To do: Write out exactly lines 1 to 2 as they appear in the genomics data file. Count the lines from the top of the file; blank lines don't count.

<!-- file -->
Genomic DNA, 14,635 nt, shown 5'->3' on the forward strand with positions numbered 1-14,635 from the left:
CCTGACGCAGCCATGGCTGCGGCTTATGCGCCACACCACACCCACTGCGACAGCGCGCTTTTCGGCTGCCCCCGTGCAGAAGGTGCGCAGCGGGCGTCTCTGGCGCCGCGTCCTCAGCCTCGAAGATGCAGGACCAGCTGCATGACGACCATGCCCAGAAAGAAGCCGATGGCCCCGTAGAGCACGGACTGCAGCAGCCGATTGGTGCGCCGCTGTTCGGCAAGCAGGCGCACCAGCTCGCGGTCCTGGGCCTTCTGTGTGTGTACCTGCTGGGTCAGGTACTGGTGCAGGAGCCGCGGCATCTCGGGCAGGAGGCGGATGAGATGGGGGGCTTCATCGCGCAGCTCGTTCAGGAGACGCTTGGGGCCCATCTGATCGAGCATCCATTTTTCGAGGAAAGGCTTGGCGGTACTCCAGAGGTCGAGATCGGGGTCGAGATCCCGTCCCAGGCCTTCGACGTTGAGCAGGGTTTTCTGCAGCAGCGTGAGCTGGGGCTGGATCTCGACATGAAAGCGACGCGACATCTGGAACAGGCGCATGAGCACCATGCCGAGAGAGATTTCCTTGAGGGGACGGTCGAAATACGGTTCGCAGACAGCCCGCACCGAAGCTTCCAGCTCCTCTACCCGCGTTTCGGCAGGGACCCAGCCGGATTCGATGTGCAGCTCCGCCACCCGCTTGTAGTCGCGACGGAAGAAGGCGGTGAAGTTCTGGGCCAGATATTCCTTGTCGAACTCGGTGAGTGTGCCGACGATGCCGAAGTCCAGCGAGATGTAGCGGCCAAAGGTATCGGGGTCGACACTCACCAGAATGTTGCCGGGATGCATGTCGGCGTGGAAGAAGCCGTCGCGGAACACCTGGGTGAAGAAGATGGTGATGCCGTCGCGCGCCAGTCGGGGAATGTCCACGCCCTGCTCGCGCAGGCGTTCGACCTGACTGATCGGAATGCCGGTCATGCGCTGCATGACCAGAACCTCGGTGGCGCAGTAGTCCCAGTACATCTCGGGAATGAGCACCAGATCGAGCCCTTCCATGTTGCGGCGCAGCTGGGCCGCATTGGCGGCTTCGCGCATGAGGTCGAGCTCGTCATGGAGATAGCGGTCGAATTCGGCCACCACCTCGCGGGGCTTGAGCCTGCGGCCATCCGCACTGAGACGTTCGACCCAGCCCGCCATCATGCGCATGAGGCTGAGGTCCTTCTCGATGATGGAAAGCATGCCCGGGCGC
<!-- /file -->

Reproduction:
Genomic DNA, 14,635 nt, shown 5'->3' on the forward strand with positions numbered 1-14,635 from the left:
CCTGACGCAGCCATGGCTGCGGCTTATGCGCCACACCACACCCACTGCGACAGCGCGCTTTTCGGCTGCCCCCGTGCAGAAGGTGCGCAGCGGGCGTCTCTGGCGCCGCGTCCTCAGCCTCGAAGATGCAGGACCAGCTGCATGACGACCATGCCCAGAAAGAAGCCGATGGCCCCGTAGAGCACGGACTGCAGCAGCCGATTGGTGCGCCGCTGTTCGGCAAGCAGGCGCACCAGCTCGCGGTCCTGGGCCTTCTGTGTGTGTACCTGCTGGGTCAGGTACTGGTGCAGGAGCCGCGGCATCTCGGGCAGGAGGCGGATGAGATGGGGGGCTTCATCGCGCAGCTCGTTCAGGAGACGCTTGGGGCCCATCTGATCGAGCATCCATTTTTCGAGGAAAGGCTTGGCGGTACTCCAGAGGTCGAGATCGGGGTCGAGATCCCGTCCCAGGCCTTCGACGTTGAGCAGGGTTTTCTGCAGCAGCGTGAGCTGGGGCTGGATCTCGACATGAAAGCGACGCGACATCTGGAACAGGCGCATGAGCACCATGCCGAGAGAGATTTCCTTGAGGGGACGGTCGAAATACGGTTCGCAGACAGCCCGCACCGAAGCTTCCAGCTCCTCTACCCGCGTTTCGGCAGGGACCCAGCCGGATTCGATGTGCAGCTCCGCCACCCGCTTGTAGTCGCGACGGAAGAAGGCGGTGAAGTTCTGGGCCAGATATTCCTTGTCGAACTCGGTGAGTGTGCCGACGATGCCGAAGTCCAGCGAGATGTAGCGGCCAAAGGTATCGGGGTCGACACTCACCAGAATGTTGCCGGGATGCATGTCGGCGTGGAAGAAGCCGTCGCGGAACACCTGGGTGAAGAAGATGGTGATGCCGTCGCGCGCCAGTCGGGGAATGTCCACGCCCTGCTCGCGCAGGCGTTCGACCTGACTGATCGGAATGCCGGTCATGCGCTGCATGACCAGAACCTCGGTGGCGCAGTAGTCCCAGTACATCTCGGGAATGAGCACCAGATCGAGCCCTTCCATGTTGCGGCGCAGCTGGGCCGCATTGGCGGCTTCGCGCATGAGGTCGAGCTCGTCATGGAGATAGCGGTCGAATTCGGCCACCACCTCGCGGGGCTTGAGCCTGCGGCCATCCGCACTGAGACGTTCGACCCAGCCCGCCATCATGCGCATGAGGCTGAGGTCCTTCTCGATGATGGAAAGCATGCCCGGGCGC